The companies today signed a two-year contract with an option to renew, the Tokyo-based company said in a statement that included its fiscal first-quarter earnings.
The agreement would mean that more than 80 percent of Japanese search queries will run through Google, a blow to Microsoft Corp. The deal frees Yahoo Japan, partly owned by Sunnyvale, California-based Yahoo! Inc., from having to develop its search technology and may help it in mobile search as handsets equipped with Google’s Android operating system become more popular.
“If Yahoo Japan started using Google’s search engine and if its services were then used on Android smartphones, an agreement may have big implications,” said Atsuo Takahashi, an analyst at Mizuho Securities Co. in Tokyo. “For Yahoo Japan, this deal could be quite positive.”
The agreement will prevent Microsoft from extending its 10- year deal with Yahoo to Yahoo Japan. Microsoft, which said it has less than 2 percent search share in Japan, called the deal “anticompetitive.” In 2008, Google backed off a search partnership with Yahoo in the U.S. after U.S. regulators threatened a challenge.
“This agreement is even more anticompetitive than Google’s deal with Yahoo in the United States and Canada that the Department of Justice found to be illegal,” Microsoft General Counsel Brad Smith said in a statement. “The 2008 deal would have locked up 90 percent of paid search advertising. This deal gives Google virtually 100 percent of all searches in Japan.”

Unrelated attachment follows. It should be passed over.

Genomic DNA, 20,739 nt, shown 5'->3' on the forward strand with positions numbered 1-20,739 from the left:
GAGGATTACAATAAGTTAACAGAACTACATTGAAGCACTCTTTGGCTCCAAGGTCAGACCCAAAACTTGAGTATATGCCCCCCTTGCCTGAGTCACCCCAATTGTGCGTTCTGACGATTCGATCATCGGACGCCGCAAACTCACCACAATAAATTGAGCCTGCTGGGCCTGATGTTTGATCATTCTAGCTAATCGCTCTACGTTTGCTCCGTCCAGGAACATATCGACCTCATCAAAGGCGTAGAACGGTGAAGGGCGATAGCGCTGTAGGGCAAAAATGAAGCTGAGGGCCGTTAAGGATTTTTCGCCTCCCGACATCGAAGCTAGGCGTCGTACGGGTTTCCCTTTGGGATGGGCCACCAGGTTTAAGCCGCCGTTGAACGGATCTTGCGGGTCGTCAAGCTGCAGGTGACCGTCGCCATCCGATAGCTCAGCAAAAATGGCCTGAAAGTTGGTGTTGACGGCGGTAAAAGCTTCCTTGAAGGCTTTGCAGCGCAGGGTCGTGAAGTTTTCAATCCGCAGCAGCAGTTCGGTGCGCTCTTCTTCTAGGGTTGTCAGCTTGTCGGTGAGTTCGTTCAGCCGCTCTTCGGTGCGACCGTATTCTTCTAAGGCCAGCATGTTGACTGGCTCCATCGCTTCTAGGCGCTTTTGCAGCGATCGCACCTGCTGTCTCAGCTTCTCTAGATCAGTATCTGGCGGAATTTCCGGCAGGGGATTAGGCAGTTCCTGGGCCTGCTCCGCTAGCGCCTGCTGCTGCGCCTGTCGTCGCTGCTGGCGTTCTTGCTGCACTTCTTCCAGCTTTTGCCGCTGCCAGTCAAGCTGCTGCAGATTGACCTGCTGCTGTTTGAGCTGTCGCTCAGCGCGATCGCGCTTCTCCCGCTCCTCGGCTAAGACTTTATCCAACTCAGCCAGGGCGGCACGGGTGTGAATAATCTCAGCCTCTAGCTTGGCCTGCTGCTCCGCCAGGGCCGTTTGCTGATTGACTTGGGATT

Google consulted with the Japanese competition authority and “they had no objections to the deal,” Adam Kovacevich, a Google spokesman, said in an e-mail.
Google will license its ad software to Yahoo Japan, which will continue to manage its own ad systems and client relationships, he said. Yahoo Japan will also be able to customize Google’s search.
“This kind of arrangement is commonplace in the business world and it doesn’t foreclose robust competition,” Kovacevich said. “Toyota sells its hybrid technology to Ford, even though they compete against one another in selling cars.”
The Japanese Internet company, 35 percent owned by Yahoo and about 40 percent by Softbank, had more than 52 million users as of March, according to a Nomura Holdings Inc. report this month that cited a Nielsen Online survey. Yahoo Japan accounted for more than 50 percent of the nation’s Internet search market by queries, the report said. Google has about 31 percent, according to the report.
“Right now, there are a lot of areas which Microsoft hasn’t prepared for,” Yahoo Japan President Masahiro Inoue said at a briefing in Tokyo today. “Google is one step ahead in terms of providing information in Japan.” He didn’t elaborate.
Microsoft’s Tokyo-based spokesman, Masaki Iida, said he couldn’t comment because the matter is between Yahoo Japan and Google.
Yahoo and Microsoft won regulatory approvals in the U.S. and Europe in February to integrate their Web-search businesses and challenge Google. Yahoo plans to use Microsoft’s Bing search engine on its sites and to complete the integration in the U.S. by the end of the year.
Fees for using Google technology will be about the same as those Yahoo Japan currently pays to Yahoo, Inoue said. Yahoo Japan used Google’s Web-search system between 2001 and 2004.
The Wall Street Journal’s All Things Digital blog reported earlier today that Yahoo Japan may use Google’s search technology instead of Microsoft’s.
Yahoo Japan net income rose 12.6 percent to 21.7 billion yen ($248 million) in the three months ended June 30, Yahoo Japan said. The result is in line with an estimate by Keiichi Yoneshima, an analyst at Barclays Capital Japan Ltd.
Yahoo Japan rose 1.2 percent to close at 35,150 yen on the Tokyo Stock Exchange, extending its gain to 26 percent this year. The Topix index has fallen 6.8 percent.